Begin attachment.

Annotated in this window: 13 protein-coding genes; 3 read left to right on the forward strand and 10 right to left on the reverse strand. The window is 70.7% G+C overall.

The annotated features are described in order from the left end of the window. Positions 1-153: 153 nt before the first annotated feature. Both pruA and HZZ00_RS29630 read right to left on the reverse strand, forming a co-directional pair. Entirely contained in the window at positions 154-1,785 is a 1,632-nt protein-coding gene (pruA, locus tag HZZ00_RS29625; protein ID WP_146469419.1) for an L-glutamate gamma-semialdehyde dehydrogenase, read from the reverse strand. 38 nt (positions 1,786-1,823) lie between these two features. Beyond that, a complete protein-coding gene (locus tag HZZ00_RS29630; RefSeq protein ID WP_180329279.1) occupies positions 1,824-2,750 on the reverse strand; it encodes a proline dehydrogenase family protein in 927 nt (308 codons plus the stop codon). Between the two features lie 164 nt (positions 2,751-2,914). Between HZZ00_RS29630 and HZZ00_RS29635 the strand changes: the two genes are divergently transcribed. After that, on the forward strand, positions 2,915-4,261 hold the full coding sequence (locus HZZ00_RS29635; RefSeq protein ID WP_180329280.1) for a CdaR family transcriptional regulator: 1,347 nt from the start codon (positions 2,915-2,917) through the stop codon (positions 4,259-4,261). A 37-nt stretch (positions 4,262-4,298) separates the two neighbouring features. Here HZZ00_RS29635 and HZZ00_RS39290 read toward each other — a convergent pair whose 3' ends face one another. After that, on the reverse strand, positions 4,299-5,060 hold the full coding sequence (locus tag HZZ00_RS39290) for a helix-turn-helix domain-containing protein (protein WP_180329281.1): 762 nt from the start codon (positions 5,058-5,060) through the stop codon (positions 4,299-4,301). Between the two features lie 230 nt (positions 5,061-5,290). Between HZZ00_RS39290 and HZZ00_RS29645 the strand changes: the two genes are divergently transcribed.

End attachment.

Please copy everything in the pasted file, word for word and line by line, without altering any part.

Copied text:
Annotated in this window: 13 protein-coding genes; 3 read left to right on the forward strand and 10 right to left on the reverse strand. The window is 70.7% G+C overall.

The annotated features are described in order from the left end of the window. Positions 1-153: 153 nt before the first annotated feature. Both pruA and HZZ00_RS29630 read right to left on the reverse strand, forming a co-directional pair. Entirely contained in the window at positions 154-1,785 is a 1,632-nt protein-coding gene (pruA, locus tag HZZ00_RS29625; protein ID WP_146469419.1) for an L-glutamate gamma-semialdehyde dehydrogenase, read from the reverse strand. 38 nt (positions 1,786-1,823) lie between these two features. Beyond that, a complete protein-coding gene (locus tag HZZ00_RS29630; RefSeq protein ID WP_180329279.1) occupies positions 1,824-2,750 on the reverse strand; it encodes a proline dehydrogenase family protein in 927 nt (308 codons plus the stop codon). Between the two features lie 164 nt (positions 2,751-2,914). Between HZZ00_RS29630 and HZZ00_RS29635 the strand changes: the two genes are divergently transcribed. After that, on the forward strand, positions 2,915-4,261 hold the full coding sequence (locus HZZ00_RS29635; RefSeq protein ID WP_180329280.1) for a CdaR family transcriptional regulator: 1,347 nt from the start codon (positions 2,915-2,917) through the stop codon (positions 4,259-4,261). A 37-nt stretch (positions 4,262-4,298) separates the two neighbouring features. Here HZZ00_RS29635 and HZZ00_RS39290 read toward each other — a convergent pair whose 3' ends face one another. After that, on the reverse strand, positions 4,299-5,060 hold the full coding sequence (locus tag HZZ00_RS39290) for a helix-turn-helix domain-containing protein (protein WP_180329281.1): 762 nt from the start codon (positions 5,058-5,060) through the stop codon (positions 4,299-4,301). Between the two features lie 230 nt (positions 5,061-5,290). Between HZZ00_RS39290 and HZZ00_RS29645 the strand changes: the two genes are divergently transcribed.